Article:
Briefing Paper (in German: Analysen und Stellungnahmen) are always four pages long and discuss ongoing and controversial issues in international relations. By including recommendations, the series primarily aims at policy makers, practitioners, and representatives of the (professional) media industry. Besides, the series is also open to everyone interested in developmental issues.
All editions of the series can be downloaded in full text and for free on our website.
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The drifting-apart of societies has become a major concern in many regions. Economic factors such as income inequality are often assumed to aggravate these trends. This brief depicts what we actually know about the relation between economic factors and social cohesion and outlines policy implications.
A WTO framework for investment facilitation can contribute to sustainable development if it strengthens developing countries’ capacities, respects policy space, allows for longer implementation periods, enhances responsible business conduct and supports multi-stakeholder cooperation.
van der Weide, Roy / Ambar Narayan / Mario Negre (2019)
For large parts of the world’s population, individual education is still too closely tied to the education of one’s parents, more so for poorer than for to richer world regions. Countries at any stage of development can raise intergenerational mobility by investing more to equalise opportunities.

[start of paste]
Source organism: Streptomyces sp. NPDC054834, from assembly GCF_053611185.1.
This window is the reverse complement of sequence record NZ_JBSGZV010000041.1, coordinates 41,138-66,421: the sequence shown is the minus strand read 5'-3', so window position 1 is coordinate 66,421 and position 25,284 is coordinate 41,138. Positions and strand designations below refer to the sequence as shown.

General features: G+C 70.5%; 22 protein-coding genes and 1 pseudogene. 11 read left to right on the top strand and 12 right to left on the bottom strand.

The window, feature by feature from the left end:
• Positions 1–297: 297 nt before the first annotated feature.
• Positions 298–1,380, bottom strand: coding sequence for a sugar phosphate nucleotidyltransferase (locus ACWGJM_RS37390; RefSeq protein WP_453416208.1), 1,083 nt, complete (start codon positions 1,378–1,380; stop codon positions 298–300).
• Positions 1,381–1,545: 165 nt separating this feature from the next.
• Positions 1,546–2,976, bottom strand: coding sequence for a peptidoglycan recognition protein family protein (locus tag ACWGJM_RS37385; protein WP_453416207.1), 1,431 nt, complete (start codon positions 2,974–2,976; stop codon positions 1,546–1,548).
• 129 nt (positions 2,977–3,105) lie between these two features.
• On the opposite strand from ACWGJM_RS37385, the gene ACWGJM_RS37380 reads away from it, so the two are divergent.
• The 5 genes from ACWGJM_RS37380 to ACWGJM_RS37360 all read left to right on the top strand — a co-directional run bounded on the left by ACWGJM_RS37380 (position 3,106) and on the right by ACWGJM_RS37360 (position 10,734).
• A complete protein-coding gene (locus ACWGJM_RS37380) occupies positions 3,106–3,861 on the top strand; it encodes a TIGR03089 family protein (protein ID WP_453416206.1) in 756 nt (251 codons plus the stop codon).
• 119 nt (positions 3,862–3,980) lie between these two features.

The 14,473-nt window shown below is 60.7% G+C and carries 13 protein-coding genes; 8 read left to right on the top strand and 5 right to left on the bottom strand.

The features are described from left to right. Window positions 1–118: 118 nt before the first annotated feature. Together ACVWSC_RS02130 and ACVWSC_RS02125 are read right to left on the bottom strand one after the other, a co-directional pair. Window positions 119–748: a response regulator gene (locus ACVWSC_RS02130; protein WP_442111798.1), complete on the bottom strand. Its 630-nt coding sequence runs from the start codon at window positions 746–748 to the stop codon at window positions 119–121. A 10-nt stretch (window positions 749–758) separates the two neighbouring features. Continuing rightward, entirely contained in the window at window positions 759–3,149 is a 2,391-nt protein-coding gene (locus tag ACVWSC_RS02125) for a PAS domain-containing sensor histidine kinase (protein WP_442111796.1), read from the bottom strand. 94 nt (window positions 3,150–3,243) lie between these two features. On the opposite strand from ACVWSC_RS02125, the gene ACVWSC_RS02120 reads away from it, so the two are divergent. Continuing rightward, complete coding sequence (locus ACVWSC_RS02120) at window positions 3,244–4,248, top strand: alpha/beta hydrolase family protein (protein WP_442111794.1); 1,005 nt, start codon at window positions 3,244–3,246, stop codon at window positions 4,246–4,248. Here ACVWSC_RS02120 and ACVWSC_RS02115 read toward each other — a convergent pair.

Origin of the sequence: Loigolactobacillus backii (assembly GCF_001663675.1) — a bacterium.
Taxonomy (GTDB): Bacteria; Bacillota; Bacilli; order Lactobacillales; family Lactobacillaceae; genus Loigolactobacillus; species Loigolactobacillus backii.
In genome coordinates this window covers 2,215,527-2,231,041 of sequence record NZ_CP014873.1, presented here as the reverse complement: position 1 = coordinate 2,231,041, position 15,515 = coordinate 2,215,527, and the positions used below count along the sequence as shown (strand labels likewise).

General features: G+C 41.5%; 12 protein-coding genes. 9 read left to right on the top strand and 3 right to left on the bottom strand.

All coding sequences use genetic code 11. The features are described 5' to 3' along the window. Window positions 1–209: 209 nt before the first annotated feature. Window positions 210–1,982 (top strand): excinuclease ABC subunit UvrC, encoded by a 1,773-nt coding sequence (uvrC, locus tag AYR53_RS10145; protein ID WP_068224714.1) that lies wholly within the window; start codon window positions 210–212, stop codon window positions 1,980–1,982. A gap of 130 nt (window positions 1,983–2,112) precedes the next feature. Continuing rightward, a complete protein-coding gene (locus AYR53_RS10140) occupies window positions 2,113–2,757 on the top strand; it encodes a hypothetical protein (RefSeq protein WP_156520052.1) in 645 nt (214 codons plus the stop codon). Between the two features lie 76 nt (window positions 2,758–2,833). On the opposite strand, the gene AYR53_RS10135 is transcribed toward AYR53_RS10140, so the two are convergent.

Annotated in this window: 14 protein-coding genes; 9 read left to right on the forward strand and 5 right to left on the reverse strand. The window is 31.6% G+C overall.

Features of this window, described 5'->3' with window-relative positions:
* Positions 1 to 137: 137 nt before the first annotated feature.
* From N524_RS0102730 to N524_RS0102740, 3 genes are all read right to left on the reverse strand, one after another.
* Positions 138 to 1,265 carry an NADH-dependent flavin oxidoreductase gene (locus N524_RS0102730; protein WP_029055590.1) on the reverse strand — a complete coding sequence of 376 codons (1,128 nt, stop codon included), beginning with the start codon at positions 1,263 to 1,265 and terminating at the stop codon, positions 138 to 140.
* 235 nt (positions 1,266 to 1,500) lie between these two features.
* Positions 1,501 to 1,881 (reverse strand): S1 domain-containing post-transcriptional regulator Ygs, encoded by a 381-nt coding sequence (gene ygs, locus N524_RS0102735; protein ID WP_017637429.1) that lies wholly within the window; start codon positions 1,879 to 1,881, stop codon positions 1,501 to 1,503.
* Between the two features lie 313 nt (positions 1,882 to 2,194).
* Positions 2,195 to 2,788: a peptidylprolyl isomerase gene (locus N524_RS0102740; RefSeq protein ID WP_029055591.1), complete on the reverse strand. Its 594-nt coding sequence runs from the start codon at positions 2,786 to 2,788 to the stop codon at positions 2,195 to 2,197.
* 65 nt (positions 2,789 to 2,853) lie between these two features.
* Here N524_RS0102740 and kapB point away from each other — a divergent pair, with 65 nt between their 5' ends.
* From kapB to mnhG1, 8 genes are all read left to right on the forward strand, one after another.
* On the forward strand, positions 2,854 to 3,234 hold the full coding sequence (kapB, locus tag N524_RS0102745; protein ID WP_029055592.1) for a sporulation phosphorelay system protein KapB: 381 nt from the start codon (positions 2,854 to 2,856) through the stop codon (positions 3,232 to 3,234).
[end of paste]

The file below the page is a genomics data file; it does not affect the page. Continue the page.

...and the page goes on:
Many governments are under pressure to mobilise revenues at home. More international cooperation is needed to support them. In particular, additional efforts are required to fight tax avoidance, tax evasion and harmful or ineffective tax expenditures.
Schraven, Benjamin / Stephen Adaawen / Christina Rademacher-Schulz / Nadine Segadlo (2019)
Human (im-)mobility in the context of climate change is major challenge for the African continent. This paper identifies some key trends in "climate migration" in Sub-Saharan Africa. Based on that, three basic policy recommendations are formulated.
Countries coming out of conflict often adopt new constitutions, but the question how this affects their chances of sustaining peace remains unanswered. This paper summarises new research showing that post-conflict constitution-making processes and especially longer ones can contribute to peace.
Bauer, Steffen / Axel Berger / Gabriela Iacobuta (2019)
G20 represents 80% of global carbon emissions and 80% of global wealth. This briefing paper argues how the club's economic and political weight may be harnessed for ambitious action towards implementing the Paris Agreement and 2030 Agenda in spite of domestic agendas and geopolitical odds.
Negre, Mario / José Cuesta / Ana Revenga / Prescott J. Morley (2019)
Conventional economic wisdom has long maintained that there is a necessary trade-off between pursuit of the efficiency of a system and any attempts to improve equity between participants within that system. Evidence from recent decades suggests,, however, that the trade-off itself is, in many cases,
Populist trends carry significant threats when it comes to dealing with cross-border challeng-es. States with strong populist outlooks can slow down global sustainable development. Conse-quently, countries less affected by such outlooks should take on key roles.
External democracy support accompanying democratisation after civil war can help to mitigate destabilising effects and make an important contribution to foster peace. Importantly, post-conflict democracy support does not trigger renewed violence.